Per Rod Simmons, Alexandria Natural Resources Division of the Dept. Recreation, Parks, and Cultural Activities (RPCA), Natural Resource Manager and Plant Ecologist, that is a good photo of a dog-haired thicket. It is a sweet gum tree stand in a succession area. We have been noticing that sweet gums are the first trees to fill an unplowed field here in southern MD (with emphasis on ‘FILL’). When I googled “dog-haired thicket” all that came up was ‘dog hair thicker’. So I tried “sweet gum thicket” and was taken to examples of interweaving of sweet gum saplings by Patrick Dougherty who creates tree ‘houses’ at the Museum of Life and Science in Durham, NC.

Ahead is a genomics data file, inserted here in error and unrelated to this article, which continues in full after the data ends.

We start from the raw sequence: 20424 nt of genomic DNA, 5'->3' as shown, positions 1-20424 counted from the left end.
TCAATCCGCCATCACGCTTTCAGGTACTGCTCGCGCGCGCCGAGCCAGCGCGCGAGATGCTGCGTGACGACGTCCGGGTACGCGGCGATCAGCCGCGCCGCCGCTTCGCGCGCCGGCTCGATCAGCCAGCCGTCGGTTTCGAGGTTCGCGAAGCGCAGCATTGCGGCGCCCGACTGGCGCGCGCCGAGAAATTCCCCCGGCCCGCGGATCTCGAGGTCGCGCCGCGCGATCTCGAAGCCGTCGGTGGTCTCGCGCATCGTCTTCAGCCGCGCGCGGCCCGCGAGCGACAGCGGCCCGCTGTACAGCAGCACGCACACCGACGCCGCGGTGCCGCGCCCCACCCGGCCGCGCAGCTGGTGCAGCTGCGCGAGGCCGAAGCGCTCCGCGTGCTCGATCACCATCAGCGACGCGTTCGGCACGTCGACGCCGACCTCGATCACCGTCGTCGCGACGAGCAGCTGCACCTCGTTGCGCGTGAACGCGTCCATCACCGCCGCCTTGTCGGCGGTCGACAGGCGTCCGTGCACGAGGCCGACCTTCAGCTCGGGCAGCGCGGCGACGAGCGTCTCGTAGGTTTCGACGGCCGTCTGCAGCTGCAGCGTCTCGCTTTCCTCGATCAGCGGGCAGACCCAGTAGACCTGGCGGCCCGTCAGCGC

Here are photos from exhibit of his works at the Renwick. Would have taken better photos if I had realized what I was seeing.
Here’s a quick refresher on sweet gum trees, Above are photos of sweet gum balls (seed cases often used in nature craft projects) and star-shaped leaves that I’ve included in earlier blogs showing leaf colors ranging from yellow to orange to red to purple, all on one tree.
Notice the odd bark on the branch and trunk above. Rod said it is called Indian Chewing Gum and that it is only on young trees and sloughs off eventually.
We found trees with both rough and smooth bark next to each other in the Dog-haired Thicket so they must both be same age. We plan to check the thicket at different times next year to see what happens. Will report! Meanwhile, Happy New Year!!!!